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npapas [at] cs.umn.edu
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Robotics, computer vision, and sensors for transportation applications.
Ph.D. 1992, M.S. 1988, Electrical and Computer Engineering, Carnegie Mellon University
Diploma of Engineering 1987, Electrical and Computer Engineering, National Technical University of Athens
Professor Papanikolopoulos specializes in robotics, computer vision and sensors for transportation uses. He is the Director of the Center for Distributed Robotics and leads the Security in Transportation Technology Research and Applications (SECTTRA) program. He is credited with being the major driving force behind the Scout, a small reconnaissance robot now used by the United States Army. Papanikolopoulos and his robots are often featured in the news and are part of University advertising campaigns.
Papanikolopoulos has more than 200 publications, including journal and conference papers and book chapters, and has graduated more than 30 masters and doctoral students. He’s won numerous best paper awards, a best video award at the 2000 IEEE Robotics and Automation Conference, a Faculty Creativity award in 1999 and the National Science Foundation's CAREER Award in 1995. In addition, he was awarded the McKnight Land-Grant Professorship Award in 1995. Papanikolopoulos was a member of the IEEE Robotics & Animation Society Administrative Committee (RAS ADCOM) for two consecutive terms and is a Senior IEEE member. He has also served on many conference committees.
My work is focused on robotics, computer vision, and sensors for transportation applications. In robotics, my group studies distributed robotics. We have developed a large system of robots based on the "scouts." Scouts are robots roughly the size of a soda can that have multiple mobility modes (jumping, rolling) and carry a variety of sensors (e.g., camera, microphone, etc.). We are also interested in vision-based robot control and eye-in-hand robotic systems.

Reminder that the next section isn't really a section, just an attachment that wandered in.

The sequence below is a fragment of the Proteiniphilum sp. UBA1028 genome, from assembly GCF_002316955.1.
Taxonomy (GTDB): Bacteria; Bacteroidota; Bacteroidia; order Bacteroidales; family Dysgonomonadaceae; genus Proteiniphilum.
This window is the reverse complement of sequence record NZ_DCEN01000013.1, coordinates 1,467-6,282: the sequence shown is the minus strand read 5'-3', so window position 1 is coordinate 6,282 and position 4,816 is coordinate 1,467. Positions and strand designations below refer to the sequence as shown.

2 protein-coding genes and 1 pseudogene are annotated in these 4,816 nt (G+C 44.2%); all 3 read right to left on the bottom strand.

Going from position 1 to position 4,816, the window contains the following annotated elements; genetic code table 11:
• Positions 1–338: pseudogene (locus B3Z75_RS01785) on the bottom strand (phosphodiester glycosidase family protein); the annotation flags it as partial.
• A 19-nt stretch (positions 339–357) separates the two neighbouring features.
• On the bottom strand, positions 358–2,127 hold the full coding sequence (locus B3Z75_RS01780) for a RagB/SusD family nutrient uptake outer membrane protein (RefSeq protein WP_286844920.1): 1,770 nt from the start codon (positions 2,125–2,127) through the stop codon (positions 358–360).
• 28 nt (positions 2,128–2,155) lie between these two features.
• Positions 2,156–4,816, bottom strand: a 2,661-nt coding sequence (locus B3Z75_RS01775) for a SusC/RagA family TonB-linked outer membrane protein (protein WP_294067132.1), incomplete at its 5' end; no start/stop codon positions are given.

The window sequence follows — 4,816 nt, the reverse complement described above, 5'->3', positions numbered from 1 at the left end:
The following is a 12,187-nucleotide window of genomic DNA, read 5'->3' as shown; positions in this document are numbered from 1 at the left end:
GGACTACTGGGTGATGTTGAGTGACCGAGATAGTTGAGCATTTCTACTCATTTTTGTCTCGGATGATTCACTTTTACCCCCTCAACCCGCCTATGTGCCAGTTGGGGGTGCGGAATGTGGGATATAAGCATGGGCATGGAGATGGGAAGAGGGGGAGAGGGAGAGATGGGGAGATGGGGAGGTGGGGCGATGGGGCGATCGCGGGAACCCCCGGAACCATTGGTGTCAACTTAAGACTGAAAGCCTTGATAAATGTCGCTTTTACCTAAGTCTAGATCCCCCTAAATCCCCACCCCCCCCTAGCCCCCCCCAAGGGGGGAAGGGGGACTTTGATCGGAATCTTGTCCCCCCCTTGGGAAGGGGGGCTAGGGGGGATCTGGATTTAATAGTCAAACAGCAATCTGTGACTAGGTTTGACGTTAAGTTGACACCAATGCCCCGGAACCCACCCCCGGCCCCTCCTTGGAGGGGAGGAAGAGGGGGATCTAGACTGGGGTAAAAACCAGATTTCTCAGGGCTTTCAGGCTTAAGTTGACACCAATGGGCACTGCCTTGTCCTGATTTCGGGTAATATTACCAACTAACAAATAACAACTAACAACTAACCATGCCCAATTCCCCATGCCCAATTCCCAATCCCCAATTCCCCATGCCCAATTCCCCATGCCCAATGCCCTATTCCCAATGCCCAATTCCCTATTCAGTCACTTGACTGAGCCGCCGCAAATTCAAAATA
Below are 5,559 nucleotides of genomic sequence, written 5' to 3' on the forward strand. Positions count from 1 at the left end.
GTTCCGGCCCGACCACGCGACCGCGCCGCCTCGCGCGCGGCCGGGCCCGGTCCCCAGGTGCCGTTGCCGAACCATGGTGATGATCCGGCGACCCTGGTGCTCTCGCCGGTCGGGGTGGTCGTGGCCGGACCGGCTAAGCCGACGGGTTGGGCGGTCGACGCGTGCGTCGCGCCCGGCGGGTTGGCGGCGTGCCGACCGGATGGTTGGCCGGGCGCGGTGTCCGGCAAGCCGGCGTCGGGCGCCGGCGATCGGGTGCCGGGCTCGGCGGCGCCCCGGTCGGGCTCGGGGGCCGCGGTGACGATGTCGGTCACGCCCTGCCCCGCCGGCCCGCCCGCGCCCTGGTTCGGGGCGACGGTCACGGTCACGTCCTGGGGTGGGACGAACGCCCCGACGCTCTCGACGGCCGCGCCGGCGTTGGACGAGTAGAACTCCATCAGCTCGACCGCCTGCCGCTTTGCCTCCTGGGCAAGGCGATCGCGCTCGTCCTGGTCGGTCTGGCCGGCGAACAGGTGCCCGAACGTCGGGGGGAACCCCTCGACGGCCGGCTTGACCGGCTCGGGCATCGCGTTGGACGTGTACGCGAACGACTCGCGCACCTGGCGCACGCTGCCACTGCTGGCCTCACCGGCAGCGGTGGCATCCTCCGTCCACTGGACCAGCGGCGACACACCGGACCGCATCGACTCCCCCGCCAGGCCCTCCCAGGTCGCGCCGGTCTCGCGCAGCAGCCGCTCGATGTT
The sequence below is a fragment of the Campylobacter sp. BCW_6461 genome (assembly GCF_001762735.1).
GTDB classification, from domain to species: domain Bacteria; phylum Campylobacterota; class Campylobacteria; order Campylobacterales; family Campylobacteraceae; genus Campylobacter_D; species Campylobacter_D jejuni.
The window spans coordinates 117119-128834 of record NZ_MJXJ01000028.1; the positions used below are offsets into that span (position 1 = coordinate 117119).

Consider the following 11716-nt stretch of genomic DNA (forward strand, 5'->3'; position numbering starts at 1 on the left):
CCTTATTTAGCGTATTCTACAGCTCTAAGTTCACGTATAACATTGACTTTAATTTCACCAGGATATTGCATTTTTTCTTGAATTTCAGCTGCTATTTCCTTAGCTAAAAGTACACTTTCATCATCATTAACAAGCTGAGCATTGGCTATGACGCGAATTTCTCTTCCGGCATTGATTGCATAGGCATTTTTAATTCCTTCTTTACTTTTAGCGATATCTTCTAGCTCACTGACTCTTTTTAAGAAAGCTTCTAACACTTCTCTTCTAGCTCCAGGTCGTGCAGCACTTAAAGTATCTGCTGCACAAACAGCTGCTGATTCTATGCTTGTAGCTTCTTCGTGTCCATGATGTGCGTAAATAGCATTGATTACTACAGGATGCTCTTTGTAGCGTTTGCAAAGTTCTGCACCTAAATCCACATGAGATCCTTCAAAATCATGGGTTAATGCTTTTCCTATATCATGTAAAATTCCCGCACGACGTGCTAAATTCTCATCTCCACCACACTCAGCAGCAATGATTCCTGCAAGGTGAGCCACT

I am particularly interested in problems such as vision-based robotic grasping, the active derivation of depth maps from controlled motion of a robotic system, the active calibration of the robot-camera system, the problem of automatically detecting moving objects of interest, and the use of deformable models for tracking and manipulation of rigid and non-rigid objects. Our work also emphasizes experimental verification of the theory that can be done in the Artificial Intelligence, Robotics and Vision Laboratory that has three Datacube systems, two Matrox Genesis boards and the Minnesota Robotic Visual Tracker (a flexible eye-in-hand robotic system).
In computer vision, I am interested in model-based tracking, moving object segmentation, real-time vision, morphing, on-line and off-line handwriting recognition, and object recognition. In transportation, I am interested in the use of computer vision techniques for pedestrian and vehicle detection and tracking, vision-based vehicle following, bicycle counting, monitoring driver fatigue, and monitoring safety in work zones.